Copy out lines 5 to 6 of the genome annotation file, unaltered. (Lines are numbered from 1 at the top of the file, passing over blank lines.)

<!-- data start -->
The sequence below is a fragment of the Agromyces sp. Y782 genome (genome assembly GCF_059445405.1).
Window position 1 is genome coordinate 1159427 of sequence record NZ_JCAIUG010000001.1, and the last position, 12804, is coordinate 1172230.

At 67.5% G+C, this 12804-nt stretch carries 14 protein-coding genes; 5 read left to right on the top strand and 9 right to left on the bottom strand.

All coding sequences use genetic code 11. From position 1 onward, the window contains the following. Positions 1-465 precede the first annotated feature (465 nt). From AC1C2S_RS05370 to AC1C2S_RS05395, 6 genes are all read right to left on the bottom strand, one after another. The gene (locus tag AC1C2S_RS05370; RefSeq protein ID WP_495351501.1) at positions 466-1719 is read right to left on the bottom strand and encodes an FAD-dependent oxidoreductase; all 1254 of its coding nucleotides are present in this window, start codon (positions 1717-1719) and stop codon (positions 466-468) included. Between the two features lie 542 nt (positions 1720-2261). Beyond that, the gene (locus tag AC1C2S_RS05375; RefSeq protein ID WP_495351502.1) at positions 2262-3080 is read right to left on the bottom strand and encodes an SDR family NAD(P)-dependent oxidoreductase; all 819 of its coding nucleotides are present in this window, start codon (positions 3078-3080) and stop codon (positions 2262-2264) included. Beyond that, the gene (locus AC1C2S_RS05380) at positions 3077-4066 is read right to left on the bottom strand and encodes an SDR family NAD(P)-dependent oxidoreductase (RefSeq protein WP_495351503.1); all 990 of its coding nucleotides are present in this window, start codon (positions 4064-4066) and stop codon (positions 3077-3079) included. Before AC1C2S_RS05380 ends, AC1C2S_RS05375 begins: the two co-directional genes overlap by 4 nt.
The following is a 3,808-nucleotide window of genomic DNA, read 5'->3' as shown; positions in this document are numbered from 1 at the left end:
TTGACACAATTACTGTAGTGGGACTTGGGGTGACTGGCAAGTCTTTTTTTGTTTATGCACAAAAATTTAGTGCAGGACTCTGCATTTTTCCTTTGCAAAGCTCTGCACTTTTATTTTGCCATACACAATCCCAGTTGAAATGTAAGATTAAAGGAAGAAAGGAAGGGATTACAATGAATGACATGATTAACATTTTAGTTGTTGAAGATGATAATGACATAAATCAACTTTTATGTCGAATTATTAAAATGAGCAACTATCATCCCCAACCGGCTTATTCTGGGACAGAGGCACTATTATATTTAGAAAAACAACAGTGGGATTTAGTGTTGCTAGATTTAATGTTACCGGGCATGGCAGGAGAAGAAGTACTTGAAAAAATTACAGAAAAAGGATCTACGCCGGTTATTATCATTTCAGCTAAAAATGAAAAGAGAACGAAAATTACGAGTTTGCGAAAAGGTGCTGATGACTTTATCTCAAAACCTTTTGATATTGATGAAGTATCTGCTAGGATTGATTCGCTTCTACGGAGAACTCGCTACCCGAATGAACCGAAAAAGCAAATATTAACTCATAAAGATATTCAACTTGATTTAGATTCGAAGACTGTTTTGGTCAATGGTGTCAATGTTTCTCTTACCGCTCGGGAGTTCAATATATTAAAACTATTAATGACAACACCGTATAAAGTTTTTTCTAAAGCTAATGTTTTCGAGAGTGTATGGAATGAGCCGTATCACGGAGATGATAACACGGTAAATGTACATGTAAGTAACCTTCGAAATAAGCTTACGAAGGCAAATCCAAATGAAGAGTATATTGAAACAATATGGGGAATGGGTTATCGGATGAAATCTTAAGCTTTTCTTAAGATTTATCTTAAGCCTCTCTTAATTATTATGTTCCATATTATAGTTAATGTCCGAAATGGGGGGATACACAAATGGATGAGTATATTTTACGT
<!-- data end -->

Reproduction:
The following is a 3,808-nucleotide window of genomic DNA, read 5'->3' as shown; positions in this document are numbered from 1 at the left end:
TTGACACAATTACTGTAGTGGGACTTGGGGTGACTGGCAAGTCTTTTTTTGTTTATGCACAAAAATTTAGTGCAGGACTCTGCATTTTTCCTTTGCAAAGCTCTGCACTTTTATTTTGCCATACACAATCCCAGTTGAAATGTAAGATTAAAGGAAGAAAGGAAGGGATTACAATGAATGACATGATTAACATTTTAGTTGTTGAAGATGATAATGACATAAATCAACTTTTATGTCGAATTATTAAAATGAGCAACTATCATCCCCAACCGGCTTATTCTGGGACAGAGGCACTATTATATTTAGAAAAACAACAGTGGGATTTAGTGTTGCTAGATTTAATGTTACCGGGCATGGCAGGAGAAGAAGTACTTGAAAAAATTACAGAAAAAGGATCTACGCCGGTTATTATCATTTCAGCTAAAAATGAAAAGAGAACGAAAATTACGAGTTTGCGAAAAGGTGCTGATGACTTTATCTCAAAACCTTTTGATATTGATGAAGTATCTGCTAGGATTGATTCGCTTCTACGGAGAACTCGCTACCCGAATGAACCGAAAAAGCAAATATTAACTCATAAAGATATTCAACTTGATTTAGATTCGAAGACTGTTTTGGTCAATGGTGTCAATGTTTCTCTTACCGCTCGGGAGTTCAATATATTAAAACTATTAATGACAACACCGTATAAAGTTTTTTCTAAAGCTAATGTTTTCGAGAGTGTATGGAATGAGCCGTATCACGGAGATGATAACACGGTAAATGTACATGTAAGTAACCTTCGAAATAAGCTTACGAAGGCAAATCCAAATGAAGAGTATATTGAAACAATATGGGGAATGGGTTATCGGATGAAATCTTAAGCTTTTCTTAAGATTTATCTTAAGCCTCTCTTAATTATTATGTTCCATATTATAGTTAATGTCCGAAATGGGGGGATACACAAATGGATGAGTATATTTTACGT